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Gair, Gair, Conason, Rubinowitz, Bloom, Hershenhorn, Steigman & Mackauf is a New York Plaintiff's personal injury law firm specializing in automobile accidents, construction accidents, medical malpractice, products liability, police misconduct and all types of New York personal injury litigation.
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The FDA recommends discontinuing prescribing and dispensing Acetaminophen Prescription Combination Drug Products that contain more than 325 mg per tablet because they pose a high risk of Personal Injury

liver%20damage.jpgSevere personal injury and even death may result from taking too much acetaminophen. Inadvertent acetaminophen overdose may severely damage the liver and can lead to liver failure, liver transplant and death.

Acetaminophen is used over the counter as a pain and fever medication and is often an ingredient in cold and cough medicine. It is also combined with ingredients to treat pain such as opioids and prescribed by doctors. Many consumers are not aware that their medicine contains acetaminophen, making it easy to accidentally take too much. Prescription narcotics which contain acetaminophen include Tylenol with Codeine, Percocet, and Vicodin. Depending on the milligrams of the narcotic the particular drug may contain as much as 650 Mg. of acetaminophen. Patients should read the label as well as the package insert given with the prescription. Further alcohol should not be used as it is well known that in combination with acetaminophen liver toxicity may result.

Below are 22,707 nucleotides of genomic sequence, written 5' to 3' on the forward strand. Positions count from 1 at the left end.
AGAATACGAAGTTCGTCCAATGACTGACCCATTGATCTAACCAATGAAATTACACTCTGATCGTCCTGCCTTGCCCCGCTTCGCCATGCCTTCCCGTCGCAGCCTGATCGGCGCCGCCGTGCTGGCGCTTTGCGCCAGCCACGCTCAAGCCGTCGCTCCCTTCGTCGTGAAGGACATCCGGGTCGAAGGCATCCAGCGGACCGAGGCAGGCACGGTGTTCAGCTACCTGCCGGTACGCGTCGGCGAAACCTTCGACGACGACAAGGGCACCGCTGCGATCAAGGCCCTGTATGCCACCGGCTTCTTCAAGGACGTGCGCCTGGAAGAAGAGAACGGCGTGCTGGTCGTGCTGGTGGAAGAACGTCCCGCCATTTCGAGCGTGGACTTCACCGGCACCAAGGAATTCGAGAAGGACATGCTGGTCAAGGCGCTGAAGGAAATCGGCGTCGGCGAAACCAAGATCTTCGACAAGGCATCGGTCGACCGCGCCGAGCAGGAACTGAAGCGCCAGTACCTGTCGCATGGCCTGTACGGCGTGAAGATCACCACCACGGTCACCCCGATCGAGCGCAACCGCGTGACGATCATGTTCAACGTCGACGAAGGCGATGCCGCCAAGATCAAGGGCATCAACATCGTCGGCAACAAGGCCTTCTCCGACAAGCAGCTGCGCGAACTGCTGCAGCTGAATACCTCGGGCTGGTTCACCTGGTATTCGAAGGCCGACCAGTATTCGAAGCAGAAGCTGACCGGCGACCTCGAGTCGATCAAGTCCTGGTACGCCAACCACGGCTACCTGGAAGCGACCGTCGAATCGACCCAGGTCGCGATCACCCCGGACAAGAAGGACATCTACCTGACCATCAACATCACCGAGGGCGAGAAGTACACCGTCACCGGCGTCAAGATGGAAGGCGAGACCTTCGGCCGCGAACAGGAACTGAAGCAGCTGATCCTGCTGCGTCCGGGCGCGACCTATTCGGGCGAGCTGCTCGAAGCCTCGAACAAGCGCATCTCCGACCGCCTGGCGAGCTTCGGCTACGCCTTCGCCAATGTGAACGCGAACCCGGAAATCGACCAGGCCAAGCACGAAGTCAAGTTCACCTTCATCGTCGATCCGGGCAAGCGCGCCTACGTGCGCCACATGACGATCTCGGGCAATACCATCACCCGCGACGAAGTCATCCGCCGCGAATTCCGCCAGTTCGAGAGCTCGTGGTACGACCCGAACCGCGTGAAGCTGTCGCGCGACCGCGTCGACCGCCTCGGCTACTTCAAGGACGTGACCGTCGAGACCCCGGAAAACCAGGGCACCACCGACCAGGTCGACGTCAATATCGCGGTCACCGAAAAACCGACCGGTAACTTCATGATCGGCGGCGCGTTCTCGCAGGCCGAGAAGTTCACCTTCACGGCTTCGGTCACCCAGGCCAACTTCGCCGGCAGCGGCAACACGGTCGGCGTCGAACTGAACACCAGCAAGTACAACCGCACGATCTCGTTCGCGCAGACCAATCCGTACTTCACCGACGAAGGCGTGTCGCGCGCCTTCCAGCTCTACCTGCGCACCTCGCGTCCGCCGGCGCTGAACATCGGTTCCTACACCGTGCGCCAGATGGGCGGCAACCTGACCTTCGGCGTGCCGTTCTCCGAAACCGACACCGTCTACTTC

To prevent these types of adverse results and to reduce the number of acetaminophen induced liver injuries, the FDA recommends that doctors not prescribe any medication that contains more than 325 mg per dose. The FDA also recommends that pharmacists call doctors and discuss options with them if they receive a prescription for a combination product with more than 325 mg of acetaminophen per dosage unit.

In 2011 the FDA asked drug manufacturers to limit the amount of acetaminophen to no more than 325 per unit by Januaury 14 2014. Most manufacturers complied but some non compliant products are still available on the market.

Read the complete FDA Safety alert.